may be best known for the fact that Garbage's Shirley Manson was once a member, but there is more to the group's story, including chart successes and record company conflicts.
formed in 1981 out of the ashes of the Clan, which itself was created from the lineups of Lipstick and Irrelevant. Singer/guitarist Martin Metcalfe, drummer Derek Kelly, bassist Jamie Waterson, and keyboardist Ewan Drysdale comprised the band's first lineup; Chuck Parker replaced Drysdale within a matter of months.
The band released their first single, Death of a Salesman
, in 1984, and added two background vocalists, Shirley Manson and Hilary McLean, in the next year. The Mackenzies' 1986 single The Rattler
reached number 13 in the U.K. indie charts, and the group made several TV and radio appearances in the wake of the song's success. On the strength of their 1987 Face to Face
single, which was another indie Top 20 hit, Capitol signed Goodbye Mr. Mackenzie
The group released a string of singles over the next year (including a re-recorded version of The Rattler
), all of which hovered in the mid-regions of the Top 100. Their 1989 album Good Deeds & Dirty Rags fared slightly better, charting at number 27; however, Goodbye Mr. Mackenzie
and Capitol parted ways; the Mackenzies signed to Parlophone and Capitol released a B-sides and live collection, Fish Heads & Tails, at the end of the year.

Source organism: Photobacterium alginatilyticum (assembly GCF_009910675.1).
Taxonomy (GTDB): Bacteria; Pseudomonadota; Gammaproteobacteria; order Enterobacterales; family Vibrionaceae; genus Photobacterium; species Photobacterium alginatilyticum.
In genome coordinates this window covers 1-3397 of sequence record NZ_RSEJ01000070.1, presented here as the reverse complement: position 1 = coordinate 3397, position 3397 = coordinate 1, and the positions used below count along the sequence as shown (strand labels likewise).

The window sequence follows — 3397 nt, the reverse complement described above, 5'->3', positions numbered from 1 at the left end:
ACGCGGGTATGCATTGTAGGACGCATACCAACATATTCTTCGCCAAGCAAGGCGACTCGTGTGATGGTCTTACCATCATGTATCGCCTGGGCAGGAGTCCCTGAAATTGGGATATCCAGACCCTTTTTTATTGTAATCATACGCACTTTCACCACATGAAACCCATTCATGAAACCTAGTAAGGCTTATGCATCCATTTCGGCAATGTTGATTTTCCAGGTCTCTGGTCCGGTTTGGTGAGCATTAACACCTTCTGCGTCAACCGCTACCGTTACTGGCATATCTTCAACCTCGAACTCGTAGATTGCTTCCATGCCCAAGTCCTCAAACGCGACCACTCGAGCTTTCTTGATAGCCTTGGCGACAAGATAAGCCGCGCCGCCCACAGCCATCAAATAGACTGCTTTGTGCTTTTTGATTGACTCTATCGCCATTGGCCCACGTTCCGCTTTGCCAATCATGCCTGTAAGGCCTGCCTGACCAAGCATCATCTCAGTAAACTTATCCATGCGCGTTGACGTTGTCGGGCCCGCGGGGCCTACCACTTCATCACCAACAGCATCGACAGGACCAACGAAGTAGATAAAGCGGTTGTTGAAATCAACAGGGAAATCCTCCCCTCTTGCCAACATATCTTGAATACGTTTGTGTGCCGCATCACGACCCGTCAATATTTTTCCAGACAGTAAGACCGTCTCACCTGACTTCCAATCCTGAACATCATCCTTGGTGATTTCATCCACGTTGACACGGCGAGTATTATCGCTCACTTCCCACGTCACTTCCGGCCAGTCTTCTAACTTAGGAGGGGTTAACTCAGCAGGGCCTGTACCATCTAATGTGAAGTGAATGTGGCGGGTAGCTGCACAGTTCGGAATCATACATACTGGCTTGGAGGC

In 1990, the group toured with Debbie Harry and released two singles, Love Child and Blacker than Black, that met with indifference: Blacker Than Black topped out at number 62, while Love Child failed to chart at all. With two albums worth of material recorded and waiting to be released, the Mackenzies left Parlophone and signed to MCA. The newer of the two albums, Now We Are Married, was released in February of 1991, while Hammer & Tongs, which was recorded in 1989, came out the following month. Poor chart showings for the records and conflicts between the label, management, and the group resulted in MCA dropping Goodbye Mr. Mackenzie
The following year, the band changed gears, creating the side project Angelfish, which put Manson's smoldering sensuality and vocals at the forefront. 1993 also saw the debut of the band's own label Blokshok, on which they released the live Mackenzie album Live: On the Day of Storms
. Angelfish's video for the single "Shock Me" received some airplay on MTV, where producer Butch Vig saw it and asked Manson to join his new project Garbage. After Manson left, the rest of the Mackenzies carried on for two more albums, Five
and The Glory Hole, as well as a collection of covers, Jezebel
. The group played their final gig at the end of 1995.